Around Halloween, rabbit carcasses were discovered in the area around the Fairfax Station Bridge. On Halloween Night, a group of teenagers were drinking and having a good time on the bridge, but terror struck the only three remaining on the bridge at midnight. According to the legend, a bright light erupted from the portion of the bridge where the kids were. Within seconds, the teens were hung by their necks off the sides of the bridge with their throats slit and slashes running up their middles. It was determined that the weapon was similar to the one found with Marcus Wallster’s body months prior. These murders became an annual thing as defiant teenagers tempted fate at the Bunny Man Bridge.  Always on Halloween, and always foreshadowed by the bunny body parts, now renamed Bunny Man Bridge.

Fast forward to 1987, and a group of teens are hanging around the bridge, pulling pranks to scare each other and eating candy stolen from other Trick-or-Treaters. At midnight, one member of the group attempts to leave, not wanting to tempt the fate of the Bunny Man. Her body is halfway off the bridge when things brighten and the skin on her chest begins to slice open. There is nothing physically touching her to cause this, so she doubles her efforts to escape, which she does. In the process, the woman collides with one of the hanging bodies and she is rendered unconscious. When she wakes up, her hair has turned bright white and she has been bleeding. The woman spends the rest of her days sitting on a swinging bench on her balcony, just staring in the direction of the bridge without ever going near it.

As with any urban legend of the like, there is little evidence proving that these events, let alone all of the murders occurred. It is possible that this is a story told by parents to keep their children away from the Bunny Man Bridge. However, there may also be a nugget of truth to the story as well. In 1970, two incidents occurred within a week of each other in Burke, VA. According to police reports, people were chased off what he called his property. He held an ax in his hands and was described to possibly be wearing a bunny costume, or something resembling one. In each case, the man was never found, and there have been no similar incidents in the police records since.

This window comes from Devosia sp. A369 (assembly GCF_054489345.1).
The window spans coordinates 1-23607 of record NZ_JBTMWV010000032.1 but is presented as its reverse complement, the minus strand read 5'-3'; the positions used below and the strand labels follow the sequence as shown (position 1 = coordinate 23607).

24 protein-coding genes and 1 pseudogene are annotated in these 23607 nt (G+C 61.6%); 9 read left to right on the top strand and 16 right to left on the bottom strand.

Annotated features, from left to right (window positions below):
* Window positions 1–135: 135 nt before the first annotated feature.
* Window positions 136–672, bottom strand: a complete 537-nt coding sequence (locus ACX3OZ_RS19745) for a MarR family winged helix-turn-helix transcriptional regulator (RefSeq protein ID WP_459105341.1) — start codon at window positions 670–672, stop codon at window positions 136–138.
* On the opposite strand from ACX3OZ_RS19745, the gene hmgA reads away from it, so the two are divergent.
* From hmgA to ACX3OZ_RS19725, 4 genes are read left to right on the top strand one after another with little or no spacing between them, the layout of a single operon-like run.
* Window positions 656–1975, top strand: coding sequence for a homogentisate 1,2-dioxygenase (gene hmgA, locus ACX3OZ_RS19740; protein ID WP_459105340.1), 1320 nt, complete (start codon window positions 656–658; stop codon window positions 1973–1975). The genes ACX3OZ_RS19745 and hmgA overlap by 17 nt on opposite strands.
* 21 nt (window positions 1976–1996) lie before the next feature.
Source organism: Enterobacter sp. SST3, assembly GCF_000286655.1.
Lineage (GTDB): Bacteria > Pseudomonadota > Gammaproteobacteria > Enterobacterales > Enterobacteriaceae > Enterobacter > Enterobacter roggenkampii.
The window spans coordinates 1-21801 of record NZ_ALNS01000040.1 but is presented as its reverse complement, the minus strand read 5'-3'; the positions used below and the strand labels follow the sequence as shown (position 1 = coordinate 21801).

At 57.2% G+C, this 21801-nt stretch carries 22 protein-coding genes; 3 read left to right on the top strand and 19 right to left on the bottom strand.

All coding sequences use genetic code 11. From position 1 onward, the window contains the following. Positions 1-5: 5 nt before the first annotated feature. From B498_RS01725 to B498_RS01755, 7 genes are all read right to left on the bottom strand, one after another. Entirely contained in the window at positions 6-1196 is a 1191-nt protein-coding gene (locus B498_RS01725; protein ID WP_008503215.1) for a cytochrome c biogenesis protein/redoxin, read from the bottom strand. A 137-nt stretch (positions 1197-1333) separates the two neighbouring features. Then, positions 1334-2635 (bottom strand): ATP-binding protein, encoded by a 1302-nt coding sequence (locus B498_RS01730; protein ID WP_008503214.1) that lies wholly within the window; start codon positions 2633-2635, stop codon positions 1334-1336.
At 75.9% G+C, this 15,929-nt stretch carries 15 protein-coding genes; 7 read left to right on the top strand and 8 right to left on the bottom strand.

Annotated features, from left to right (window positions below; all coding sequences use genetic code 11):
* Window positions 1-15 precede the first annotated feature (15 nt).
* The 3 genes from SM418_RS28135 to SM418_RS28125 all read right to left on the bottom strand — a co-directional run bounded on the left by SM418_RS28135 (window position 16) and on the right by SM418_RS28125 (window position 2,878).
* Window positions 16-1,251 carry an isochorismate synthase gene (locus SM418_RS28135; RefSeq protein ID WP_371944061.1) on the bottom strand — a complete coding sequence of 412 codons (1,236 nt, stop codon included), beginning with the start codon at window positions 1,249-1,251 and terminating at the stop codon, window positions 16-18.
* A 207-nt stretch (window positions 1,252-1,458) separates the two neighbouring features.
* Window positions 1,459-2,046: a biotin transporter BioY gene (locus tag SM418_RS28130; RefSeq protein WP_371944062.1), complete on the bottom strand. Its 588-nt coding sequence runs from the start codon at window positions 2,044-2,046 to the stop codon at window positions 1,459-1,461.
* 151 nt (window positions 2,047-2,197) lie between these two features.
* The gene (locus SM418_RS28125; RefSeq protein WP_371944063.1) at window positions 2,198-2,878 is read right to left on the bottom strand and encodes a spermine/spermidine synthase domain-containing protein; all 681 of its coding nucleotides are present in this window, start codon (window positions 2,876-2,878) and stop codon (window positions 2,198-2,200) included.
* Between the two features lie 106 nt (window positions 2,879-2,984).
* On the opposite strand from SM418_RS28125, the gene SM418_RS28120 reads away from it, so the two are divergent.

Whether the stories are true or not, they do make for interesting nightmares and horror stories.

Until next time, Addicts…

D.J. Pitsiladis

Book Review: Resurrection America by Jeff Gunhus

Hello Addicts,

For this month’s book review, I selected Resurrection America by Jeff Gunhus. Let me start by saying that the book isn’t your typical horror story fare. I assure you that there are enough elements by the end of the book for the more discerning horror tastes.

Resurrection is a small, picturesque town in Colorado attempting to rebuild itself after many years of financial hardship. The day before their annual Fall Festival, an event they hope will jumpstart their tourism industry, the sheriff is called out to the mine overlooking the town. A new company has moved into the long dormant mine with plans to reopen it and give a large donation to the town. The sheriff agrees to keep mum about the company’s presence until they are ready to speak with Resurrection’s mayor and council. The actual plans for the town and the mine are far from the happy, hopeful story given. The real hope is for the events in Resurrection, CO, to kick the United States of America out of their post-war stagnation. Needless to say, what is planned for the townspeople is truly horrifying on many levels.